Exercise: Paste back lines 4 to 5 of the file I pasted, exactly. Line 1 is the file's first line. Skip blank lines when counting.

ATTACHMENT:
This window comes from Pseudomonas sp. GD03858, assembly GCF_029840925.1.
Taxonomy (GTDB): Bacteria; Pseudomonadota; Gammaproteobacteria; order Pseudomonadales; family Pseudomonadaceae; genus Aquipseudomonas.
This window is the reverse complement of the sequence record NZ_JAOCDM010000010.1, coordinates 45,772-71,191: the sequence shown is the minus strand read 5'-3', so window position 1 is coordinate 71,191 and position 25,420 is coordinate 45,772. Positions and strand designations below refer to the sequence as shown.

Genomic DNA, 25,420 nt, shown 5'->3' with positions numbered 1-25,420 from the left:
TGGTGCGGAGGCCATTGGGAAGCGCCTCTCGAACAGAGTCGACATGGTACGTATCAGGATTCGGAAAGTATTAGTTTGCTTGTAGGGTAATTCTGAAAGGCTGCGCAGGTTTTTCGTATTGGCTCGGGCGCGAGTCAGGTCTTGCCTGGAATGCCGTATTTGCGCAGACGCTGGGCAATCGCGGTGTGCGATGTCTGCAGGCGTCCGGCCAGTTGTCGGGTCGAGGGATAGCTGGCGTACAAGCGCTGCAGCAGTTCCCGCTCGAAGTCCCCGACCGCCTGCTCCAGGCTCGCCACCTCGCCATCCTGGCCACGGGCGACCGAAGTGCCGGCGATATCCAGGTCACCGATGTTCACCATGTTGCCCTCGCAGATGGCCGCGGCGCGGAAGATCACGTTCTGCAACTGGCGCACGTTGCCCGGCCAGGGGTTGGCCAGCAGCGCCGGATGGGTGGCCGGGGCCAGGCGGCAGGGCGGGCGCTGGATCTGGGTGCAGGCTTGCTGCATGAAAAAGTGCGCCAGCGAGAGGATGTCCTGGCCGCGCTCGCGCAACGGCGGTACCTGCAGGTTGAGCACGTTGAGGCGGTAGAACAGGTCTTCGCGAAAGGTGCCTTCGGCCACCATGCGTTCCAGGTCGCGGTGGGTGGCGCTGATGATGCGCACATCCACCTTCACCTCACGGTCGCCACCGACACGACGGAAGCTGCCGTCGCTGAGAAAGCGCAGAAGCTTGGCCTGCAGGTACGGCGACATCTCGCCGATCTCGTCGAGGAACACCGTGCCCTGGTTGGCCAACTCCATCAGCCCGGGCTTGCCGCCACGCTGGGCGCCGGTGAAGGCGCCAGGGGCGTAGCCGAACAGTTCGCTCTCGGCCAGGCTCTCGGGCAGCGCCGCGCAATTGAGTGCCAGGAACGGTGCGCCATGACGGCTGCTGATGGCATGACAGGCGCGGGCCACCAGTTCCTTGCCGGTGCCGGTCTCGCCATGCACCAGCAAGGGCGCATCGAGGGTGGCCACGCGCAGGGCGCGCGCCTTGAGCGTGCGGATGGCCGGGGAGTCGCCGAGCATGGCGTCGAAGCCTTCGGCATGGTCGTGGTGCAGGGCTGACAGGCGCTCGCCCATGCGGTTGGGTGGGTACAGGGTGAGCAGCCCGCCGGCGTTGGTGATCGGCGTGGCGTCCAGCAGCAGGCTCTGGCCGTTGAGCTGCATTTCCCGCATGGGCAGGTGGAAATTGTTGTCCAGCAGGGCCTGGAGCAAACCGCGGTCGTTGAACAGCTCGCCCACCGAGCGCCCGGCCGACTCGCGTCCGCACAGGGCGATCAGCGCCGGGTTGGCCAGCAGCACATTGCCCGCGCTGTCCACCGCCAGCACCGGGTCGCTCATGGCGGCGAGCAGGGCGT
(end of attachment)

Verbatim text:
Genomic DNA, 25,420 nt, shown 5'->3' with positions numbered 1-25,420 from the left:
TGGTGCGGAGGCCATTGGGAAGCGCCTCTCGAACAGAGTCGACATGGTACGTATCAGGATTCGGAAAGTATTAGTTTGCTTGTAGGGTAATTCTGAAAGGCTGCGCAGGTTTTTCGTATTGGCTCGGGCGCGAGTCAGGTCTTGCCTGGAATGCCGTATTTGCGCAGACGCTGGGCAATCGCGGTGTGCGATGTCTGCAGGCGTCCGGCCAGTTGTCGGGTCGAGGGATAGCTGGCGTACAAGCGCTGCAGCAGTTCCCGCTCGAAGTCCCCGACCGCCTGCTCCAGGCTCGCCACCTCGCCATCCTGGCCACGGGCGACCGAAGTGCCGGCGATATCCAGGTCACCGATGTTCACCATGTTGCCCTCGCAGATGGCCGCGGCGCGGAAGATCACGTTCTGCAACTGGCGCACGTTGCCCGGCCAGGGGTTGGCCAGCAGCGCCGGATGGGTGGCCGGGGCCAGGCGGCAGGGCGGGCGCTGGATCTGGGTGCAGGCTTGCTGCATGAAAAAGTGCGCCAGCGAGAGGATGTCCTGGCCGCGCTCGCGCAACGGCGGTACCTGCAGGTTGAGCACGTTGAGGCGGTAGAACAGGTCTTCGCGAAAGGTGCCTTCGGCCACCATGCGTTCCAGGTCGCGGTGGGTGGCGCTGATGATGCGCACATCCACCTTCACCTCACGGTCGCCACCGACACGACGGAAGCTGCCGTCGCTGAGAAAGCGCAGAAGCTTGGCCTGCAGGTACGGCGACATCTCGCCGATCTCGTCGAGGAACACCGTGCCCTGGTTGGCCAACTCCATCAGCCCGGGCTTGCCGCCACGCTGGGCGCCGGTGAAGGCGCCAGGGGCGTAGCCGAACAGTTCGCTCTCGGCCAGGCTCTCGGGCAGCGCCGCGCAATTGAGTGCCAGGAACGGTGCGCCATGACGGCTGCTGATGGCATGACAGGCGCGGGCCACCAGTTCCTTGCCGGTGCCGGTCTCGCCATGCACCAGCAAGGGCGCATCGAGGGTGGCCACGCGCAGGGCGCGCGCCTTGAGCGTGCGGATGGCCGGGGAGTCGCCGAGCATGGCGTCGAAGCCTTCGGCATGGTCGTGGTGCAGGGCTGACAGGCGCTCGCCCATGCGGTTGGGTGGGTACAGGGTGAGCAGCCCGCCGGCGTTGGTGATCGGCGTGGCGTCCAGCAGCAGGCTCTGGCCGTTGAGCTGCATTTCCCGCATGGGCAGGTGGAAATTGTTGTCCAGCAGGGCCTGGAGCAAACCGCGGTCGTTGAACAGCTCGCCCACCGAGCGCCCGGCCGACTCGCGTCCGCACAGGGCGATCAGCGCCGGGTTGGCCAGCAGCACATTGCCCGCGCTGTCCACCGCCAGCACCGGGTCGCTCATGGCGGCGAGCAGGGCGT